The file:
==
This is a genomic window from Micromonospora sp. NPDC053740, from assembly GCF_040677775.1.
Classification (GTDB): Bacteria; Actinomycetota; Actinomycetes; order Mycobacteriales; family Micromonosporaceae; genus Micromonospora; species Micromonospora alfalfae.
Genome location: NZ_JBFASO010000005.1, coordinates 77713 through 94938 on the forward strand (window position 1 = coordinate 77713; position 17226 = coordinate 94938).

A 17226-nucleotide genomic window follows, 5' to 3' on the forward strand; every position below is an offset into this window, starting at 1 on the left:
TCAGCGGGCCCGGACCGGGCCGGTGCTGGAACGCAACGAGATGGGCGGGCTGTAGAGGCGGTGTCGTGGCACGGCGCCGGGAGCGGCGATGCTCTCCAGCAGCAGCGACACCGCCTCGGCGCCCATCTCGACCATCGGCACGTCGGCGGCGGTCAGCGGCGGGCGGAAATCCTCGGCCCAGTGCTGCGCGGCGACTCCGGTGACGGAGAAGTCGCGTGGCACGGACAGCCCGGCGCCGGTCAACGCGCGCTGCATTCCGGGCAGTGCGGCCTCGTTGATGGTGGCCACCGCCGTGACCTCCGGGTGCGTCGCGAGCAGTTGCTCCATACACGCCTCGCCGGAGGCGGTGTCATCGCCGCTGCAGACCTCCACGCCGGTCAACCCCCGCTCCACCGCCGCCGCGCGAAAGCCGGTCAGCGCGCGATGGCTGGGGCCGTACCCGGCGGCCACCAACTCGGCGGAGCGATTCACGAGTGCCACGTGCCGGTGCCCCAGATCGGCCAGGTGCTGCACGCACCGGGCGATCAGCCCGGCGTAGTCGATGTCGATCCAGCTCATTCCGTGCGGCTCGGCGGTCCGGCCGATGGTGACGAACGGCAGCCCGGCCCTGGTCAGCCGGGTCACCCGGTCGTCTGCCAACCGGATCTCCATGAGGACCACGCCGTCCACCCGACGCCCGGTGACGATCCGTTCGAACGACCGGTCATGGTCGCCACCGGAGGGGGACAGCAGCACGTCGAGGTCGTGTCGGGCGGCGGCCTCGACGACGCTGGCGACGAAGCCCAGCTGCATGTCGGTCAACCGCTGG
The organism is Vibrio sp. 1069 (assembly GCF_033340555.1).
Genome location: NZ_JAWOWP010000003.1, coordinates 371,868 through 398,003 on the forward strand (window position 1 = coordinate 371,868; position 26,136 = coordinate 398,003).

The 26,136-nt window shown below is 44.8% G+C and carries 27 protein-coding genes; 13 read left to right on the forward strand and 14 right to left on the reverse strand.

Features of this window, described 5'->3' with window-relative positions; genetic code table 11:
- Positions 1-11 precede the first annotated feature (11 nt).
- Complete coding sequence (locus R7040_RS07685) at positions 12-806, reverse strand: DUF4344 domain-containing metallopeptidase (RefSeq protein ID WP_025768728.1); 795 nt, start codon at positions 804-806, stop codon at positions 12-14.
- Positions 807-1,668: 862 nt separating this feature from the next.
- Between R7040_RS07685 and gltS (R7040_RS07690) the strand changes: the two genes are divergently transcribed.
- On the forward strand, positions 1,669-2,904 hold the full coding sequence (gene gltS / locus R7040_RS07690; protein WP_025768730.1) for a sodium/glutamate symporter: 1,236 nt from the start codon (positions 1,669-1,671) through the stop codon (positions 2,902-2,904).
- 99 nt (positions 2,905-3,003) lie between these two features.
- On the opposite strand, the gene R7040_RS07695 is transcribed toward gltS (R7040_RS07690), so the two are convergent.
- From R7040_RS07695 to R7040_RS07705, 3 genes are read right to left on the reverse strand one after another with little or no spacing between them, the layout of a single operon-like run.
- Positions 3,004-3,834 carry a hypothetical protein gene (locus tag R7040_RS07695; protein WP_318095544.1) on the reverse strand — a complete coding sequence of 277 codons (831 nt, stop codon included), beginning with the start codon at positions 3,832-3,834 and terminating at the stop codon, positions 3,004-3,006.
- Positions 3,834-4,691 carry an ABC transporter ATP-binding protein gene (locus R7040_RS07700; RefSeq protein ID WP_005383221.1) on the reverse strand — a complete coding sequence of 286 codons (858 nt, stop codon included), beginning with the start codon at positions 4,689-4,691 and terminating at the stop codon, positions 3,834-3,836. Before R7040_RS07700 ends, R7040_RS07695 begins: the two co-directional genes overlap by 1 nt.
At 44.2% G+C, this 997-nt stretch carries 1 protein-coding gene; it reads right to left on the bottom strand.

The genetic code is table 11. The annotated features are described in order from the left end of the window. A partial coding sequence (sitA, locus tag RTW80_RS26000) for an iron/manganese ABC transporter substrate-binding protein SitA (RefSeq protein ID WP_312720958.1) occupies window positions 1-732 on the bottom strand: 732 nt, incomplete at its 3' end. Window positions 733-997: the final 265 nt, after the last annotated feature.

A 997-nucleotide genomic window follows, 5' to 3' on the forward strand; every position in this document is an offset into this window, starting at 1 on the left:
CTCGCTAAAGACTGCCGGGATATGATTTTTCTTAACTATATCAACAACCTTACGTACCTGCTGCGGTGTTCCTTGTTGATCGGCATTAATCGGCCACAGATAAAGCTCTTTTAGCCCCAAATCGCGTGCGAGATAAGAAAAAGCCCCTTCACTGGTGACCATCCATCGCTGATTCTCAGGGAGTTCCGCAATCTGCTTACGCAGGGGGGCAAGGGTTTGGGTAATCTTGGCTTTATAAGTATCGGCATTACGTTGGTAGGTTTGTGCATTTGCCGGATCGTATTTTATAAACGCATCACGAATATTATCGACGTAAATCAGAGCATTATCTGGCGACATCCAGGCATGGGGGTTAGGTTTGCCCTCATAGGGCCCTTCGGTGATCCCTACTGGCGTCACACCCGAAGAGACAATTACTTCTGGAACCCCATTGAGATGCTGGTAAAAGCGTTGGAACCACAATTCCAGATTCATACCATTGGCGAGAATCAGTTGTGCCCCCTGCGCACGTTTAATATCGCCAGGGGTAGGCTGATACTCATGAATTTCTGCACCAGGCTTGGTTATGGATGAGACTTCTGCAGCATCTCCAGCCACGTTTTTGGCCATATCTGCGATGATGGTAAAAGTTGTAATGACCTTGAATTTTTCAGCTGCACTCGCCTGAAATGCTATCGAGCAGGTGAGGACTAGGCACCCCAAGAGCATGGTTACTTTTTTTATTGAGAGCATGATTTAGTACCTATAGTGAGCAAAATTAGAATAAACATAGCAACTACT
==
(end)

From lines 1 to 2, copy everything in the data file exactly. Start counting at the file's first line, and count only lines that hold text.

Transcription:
This is a genomic window from Micromonospora sp. NPDC053740, from assembly GCF_040677775.1.
Classification (GTDB): Bacteria; Actinomycetota; Actinomycetes; order Mycobacteriales; family Micromonosporaceae; genus Micromonospora; species Micromonospora alfalfae.